Not only that, but society as a whole would suffer. This policy of strict truthfulness will spread, infecting the entire world as small groups of people, trained in universities like this one come together to form larger groups of people all with the same understanding of public speaking.

What happens when the masses are confronted with a speaker who dose not actually check his own facts, well rely, nothing everyone will merely assume that this person like the hundreds of individuals before him, is speaking the truth. Thus the nations of the world will spend a sorry couple decades believing that toads are a form of pillowcase or something.

Or worse yet, suppose someone begins to purposefully mislead people, probably only as a hobby, seeing as there would be little challenge in it. But think what it could do to the world if all the earth was subject to the whims of some unscrupulous person. You could wake up one day to find that science has proven the existence of levitating mushrooms or a sugar substitute that doesn’t actually kill you faster than the original sugar.

For those of you that would not actually mind believing the world is more interesting than we have been lead to believe, all I can say is: I understand and I am glad that in the coming months of chaos and whatnot I am glad you will be happy.

But you need to understand that the world outside these walls is very dangerous to those who have been taught to trust. Most of them will not survive the harsh climate caused by telemarketers, radio adds, and the backs of cereal boxes.

All this can be prevented, though. If you, the speaker, fabricated all your facts, if you lead your rapt audience on a merry goose chase through untruth and mired logic, the world would not only fail to die an extremely odd death, but would become better than ever before.

If you tell outrageous lies to you classmates through the medium of this public speaking class, you will force them to exercise their minds. If they can no longer assume anything about you presentations, they will have to resort to analyzing them with pitiless detail. They will have to scrounge through libraries and suchlike places for the evidence that you should have given them, and come to the conclusions that you shamelessly butchered.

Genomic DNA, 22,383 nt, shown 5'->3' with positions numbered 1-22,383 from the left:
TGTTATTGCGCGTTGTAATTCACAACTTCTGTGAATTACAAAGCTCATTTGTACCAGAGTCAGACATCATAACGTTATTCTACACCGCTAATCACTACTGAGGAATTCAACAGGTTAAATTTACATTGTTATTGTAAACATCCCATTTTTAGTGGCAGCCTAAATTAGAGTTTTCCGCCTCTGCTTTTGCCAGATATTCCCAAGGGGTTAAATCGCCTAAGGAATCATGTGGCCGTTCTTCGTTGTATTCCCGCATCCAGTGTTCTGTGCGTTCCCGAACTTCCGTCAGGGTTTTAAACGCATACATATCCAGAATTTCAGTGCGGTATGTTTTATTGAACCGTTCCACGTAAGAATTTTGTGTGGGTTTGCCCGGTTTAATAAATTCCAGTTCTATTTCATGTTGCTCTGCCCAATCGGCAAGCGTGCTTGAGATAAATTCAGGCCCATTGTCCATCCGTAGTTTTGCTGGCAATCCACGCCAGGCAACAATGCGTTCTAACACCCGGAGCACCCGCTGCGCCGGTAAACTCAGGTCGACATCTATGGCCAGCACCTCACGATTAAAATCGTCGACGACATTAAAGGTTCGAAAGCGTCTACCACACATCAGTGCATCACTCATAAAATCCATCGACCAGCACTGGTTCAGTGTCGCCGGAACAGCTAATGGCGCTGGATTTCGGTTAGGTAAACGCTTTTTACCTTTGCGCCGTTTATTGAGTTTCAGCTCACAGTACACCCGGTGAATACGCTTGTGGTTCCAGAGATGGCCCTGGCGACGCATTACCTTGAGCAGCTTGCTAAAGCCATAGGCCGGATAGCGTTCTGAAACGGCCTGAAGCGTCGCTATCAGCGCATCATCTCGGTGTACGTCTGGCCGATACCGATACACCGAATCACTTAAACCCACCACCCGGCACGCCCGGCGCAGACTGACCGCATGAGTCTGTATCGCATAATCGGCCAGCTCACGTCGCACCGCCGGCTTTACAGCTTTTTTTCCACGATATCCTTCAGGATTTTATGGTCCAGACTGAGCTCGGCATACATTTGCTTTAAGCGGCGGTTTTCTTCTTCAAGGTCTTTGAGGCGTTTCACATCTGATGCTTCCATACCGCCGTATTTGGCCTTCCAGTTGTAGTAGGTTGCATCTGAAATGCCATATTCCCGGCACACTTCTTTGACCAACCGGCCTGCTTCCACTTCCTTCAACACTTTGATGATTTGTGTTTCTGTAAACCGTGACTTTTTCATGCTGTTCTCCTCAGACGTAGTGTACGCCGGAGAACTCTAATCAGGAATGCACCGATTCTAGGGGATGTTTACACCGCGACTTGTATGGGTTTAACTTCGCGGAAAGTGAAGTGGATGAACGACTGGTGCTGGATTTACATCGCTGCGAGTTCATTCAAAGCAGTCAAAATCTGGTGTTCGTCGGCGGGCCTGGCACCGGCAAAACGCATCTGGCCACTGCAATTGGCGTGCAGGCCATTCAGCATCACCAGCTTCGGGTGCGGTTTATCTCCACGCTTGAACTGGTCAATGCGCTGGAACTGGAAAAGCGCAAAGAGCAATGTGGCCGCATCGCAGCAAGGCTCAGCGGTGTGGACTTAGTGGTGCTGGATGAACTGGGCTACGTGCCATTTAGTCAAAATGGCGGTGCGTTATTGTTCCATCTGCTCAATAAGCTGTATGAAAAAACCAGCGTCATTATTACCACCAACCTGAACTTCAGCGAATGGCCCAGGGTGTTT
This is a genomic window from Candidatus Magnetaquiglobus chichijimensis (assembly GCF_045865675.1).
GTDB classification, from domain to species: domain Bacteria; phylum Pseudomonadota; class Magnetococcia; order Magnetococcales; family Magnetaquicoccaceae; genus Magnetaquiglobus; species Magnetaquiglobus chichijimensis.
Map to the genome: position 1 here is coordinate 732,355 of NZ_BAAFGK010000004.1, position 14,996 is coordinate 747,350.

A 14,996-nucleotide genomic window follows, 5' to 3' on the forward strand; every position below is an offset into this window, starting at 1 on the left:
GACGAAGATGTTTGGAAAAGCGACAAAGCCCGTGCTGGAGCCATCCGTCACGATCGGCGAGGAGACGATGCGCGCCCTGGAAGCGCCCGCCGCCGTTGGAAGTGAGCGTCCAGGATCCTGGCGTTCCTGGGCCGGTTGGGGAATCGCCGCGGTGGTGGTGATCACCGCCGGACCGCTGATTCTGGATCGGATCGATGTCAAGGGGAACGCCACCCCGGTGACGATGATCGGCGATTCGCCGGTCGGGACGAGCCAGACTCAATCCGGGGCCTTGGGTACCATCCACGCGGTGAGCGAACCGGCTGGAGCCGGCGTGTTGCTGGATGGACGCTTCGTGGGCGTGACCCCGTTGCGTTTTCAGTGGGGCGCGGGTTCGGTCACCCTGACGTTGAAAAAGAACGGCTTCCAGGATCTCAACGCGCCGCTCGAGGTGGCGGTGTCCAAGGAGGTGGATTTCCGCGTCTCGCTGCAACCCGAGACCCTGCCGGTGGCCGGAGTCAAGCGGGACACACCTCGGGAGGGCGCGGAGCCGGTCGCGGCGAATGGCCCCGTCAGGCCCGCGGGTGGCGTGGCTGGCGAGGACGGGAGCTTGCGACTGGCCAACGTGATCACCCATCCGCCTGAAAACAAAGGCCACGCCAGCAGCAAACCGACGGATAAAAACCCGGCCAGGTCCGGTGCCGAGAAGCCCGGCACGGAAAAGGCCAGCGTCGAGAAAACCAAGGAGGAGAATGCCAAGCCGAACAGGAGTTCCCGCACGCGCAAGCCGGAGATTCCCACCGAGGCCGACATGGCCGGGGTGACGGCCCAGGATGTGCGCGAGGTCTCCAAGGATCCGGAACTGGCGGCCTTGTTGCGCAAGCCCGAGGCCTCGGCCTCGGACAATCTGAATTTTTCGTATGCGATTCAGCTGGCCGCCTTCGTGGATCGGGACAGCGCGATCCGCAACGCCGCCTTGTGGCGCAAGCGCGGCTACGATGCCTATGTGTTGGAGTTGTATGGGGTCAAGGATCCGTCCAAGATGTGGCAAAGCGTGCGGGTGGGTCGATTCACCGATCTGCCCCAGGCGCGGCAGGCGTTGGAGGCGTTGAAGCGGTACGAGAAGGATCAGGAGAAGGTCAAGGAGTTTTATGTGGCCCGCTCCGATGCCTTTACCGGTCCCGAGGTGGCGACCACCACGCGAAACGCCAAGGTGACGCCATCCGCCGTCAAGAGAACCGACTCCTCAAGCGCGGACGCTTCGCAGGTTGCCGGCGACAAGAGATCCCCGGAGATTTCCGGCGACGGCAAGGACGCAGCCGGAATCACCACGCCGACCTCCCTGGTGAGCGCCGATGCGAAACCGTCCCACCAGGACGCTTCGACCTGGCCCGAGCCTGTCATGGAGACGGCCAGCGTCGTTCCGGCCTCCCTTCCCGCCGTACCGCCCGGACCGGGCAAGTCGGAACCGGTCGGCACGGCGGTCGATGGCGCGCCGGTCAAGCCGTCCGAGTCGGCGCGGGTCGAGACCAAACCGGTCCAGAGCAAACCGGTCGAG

Not to mention, you would not have to look anything up for your self. If you fail to actually take down poignant quotes to stimulate you audience, and you fail to consult authorities on the subjects you are discussing. Your audience will find the quotes themselves whilst they search for what on earth you were not telling them, and they will be stimulated all the more for having discovered them themselves. They will become intimately acquainted with the works of authority on any dozen of subjects and will retain the information all the more readily for have searched it out themselves.

What it all comes down to is that if you lie in your speeches, you will have to do less work and your audience will be blessed for it.

When they go out into the world after their sojourn here, they will be the most suspicious and untrusting people the world has ever seen. But because of this inability to see the truth for themselves that you, the speaker, secreted within their cold cynical bosoms, they will spur the world onto the path of personal discovery. If every individual on earth cannot trust the truth from anyone but them selves, every individual on earth will be forced to each become a great physicist, theologian, philosopher, mathematician, gardener, cook, television repair man, and house painter. Granted the highest level of human achievement, as a whole will descend, without the sharing of knowledge great progress cannot occur to society, but the net knowledge and experience of the human race will skyrocket; and all because you were too lazy to look up your sources.

This is why it is imperative that instead of handing the truth to our audience of a proverbial silver platter, we should do our utmost to hide it, to misinform, to misquote, and misdirect. In this way the human race will become stronger and more self-­¬reliant, and will also do all the work for you. Changing the world has never been easier. Besides, statistics show that eighty-seven percent of people only use real facts in their public speech class die young from clam bites.